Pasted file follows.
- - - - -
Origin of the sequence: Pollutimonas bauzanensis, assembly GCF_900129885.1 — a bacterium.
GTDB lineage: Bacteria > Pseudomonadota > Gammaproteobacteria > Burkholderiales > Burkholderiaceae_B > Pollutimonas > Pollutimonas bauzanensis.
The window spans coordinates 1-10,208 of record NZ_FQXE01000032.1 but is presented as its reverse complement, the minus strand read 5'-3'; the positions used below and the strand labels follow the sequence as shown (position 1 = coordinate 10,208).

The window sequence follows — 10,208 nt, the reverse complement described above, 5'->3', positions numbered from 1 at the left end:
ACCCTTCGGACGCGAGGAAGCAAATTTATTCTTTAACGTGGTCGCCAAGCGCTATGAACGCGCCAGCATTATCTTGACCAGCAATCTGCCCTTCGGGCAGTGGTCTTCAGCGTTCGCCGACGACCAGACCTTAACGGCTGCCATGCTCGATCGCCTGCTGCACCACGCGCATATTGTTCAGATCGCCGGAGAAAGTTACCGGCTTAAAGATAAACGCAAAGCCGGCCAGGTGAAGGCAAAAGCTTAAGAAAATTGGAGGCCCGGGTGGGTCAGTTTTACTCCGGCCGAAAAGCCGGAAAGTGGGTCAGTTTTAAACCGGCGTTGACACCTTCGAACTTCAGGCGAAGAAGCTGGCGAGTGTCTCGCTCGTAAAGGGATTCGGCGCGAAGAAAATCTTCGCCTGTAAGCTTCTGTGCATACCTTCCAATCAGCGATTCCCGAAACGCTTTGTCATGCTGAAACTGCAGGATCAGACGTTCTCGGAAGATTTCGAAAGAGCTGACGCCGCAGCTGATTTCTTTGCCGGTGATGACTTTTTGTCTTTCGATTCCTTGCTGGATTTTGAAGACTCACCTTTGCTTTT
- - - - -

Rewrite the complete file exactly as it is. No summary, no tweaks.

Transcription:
Origin of the sequence: Pollutimonas bauzanensis, assembly GCF_900129885.1 — a bacterium.
GTDB lineage: Bacteria > Pseudomonadota > Gammaproteobacteria > Burkholderiales > Burkholderiaceae_B > Pollutimonas > Pollutimonas bauzanensis.
The window spans coordinates 1-10,208 of record NZ_FQXE01000032.1 but is presented as its reverse complement, the minus strand read 5'-3'; the positions used below and the strand labels follow the sequence as shown (position 1 = coordinate 10,208).

The window sequence follows — 10,208 nt, the reverse complement described above, 5'->3', positions numbered from 1 at the left end:
ACCCTTCGGACGCGAGGAAGCAAATTTATTCTTTAACGTGGTCGCCAAGCGCTATGAACGCGCCAGCATTATCTTGACCAGCAATCTGCCCTTCGGGCAGTGGTCTTCAGCGTTCGCCGACGACCAGACCTTAACGGCTGCCATGCTCGATCGCCTGCTGCACCACGCGCATATTGTTCAGATCGCCGGAGAAAGTTACCGGCTTAAAGATAAACGCAAAGCCGGCCAGGTGAAGGCAAAAGCTTAAGAAAATTGGAGGCCCGGGTGGGTCAGTTTTACTCCGGCCGAAAAGCCGGAAAGTGGGTCAGTTTTAAACCGGCGTTGACACCTTCGAACTTCAGGCGAAGAAGCTGGCGAGTGTCTCGCTCGTAAAGGGATTCGGCGCGAAGAAAATCTTCGCCTGTAAGCTTCTGTGCATACCTTCCAATCAGCGATTCCCGAAACGCTTTGTCATGCTGAAACTGCAGGATCAGACGTTCTCGGAAGATTTCGAAAGAGCTGACGCCGCAGCTGATTTCTTTGCCGGTGATGACTTTTTGTCTTTCGATTCCTTGCTGGATTTTGAAGACTCACCTTTGCTTTT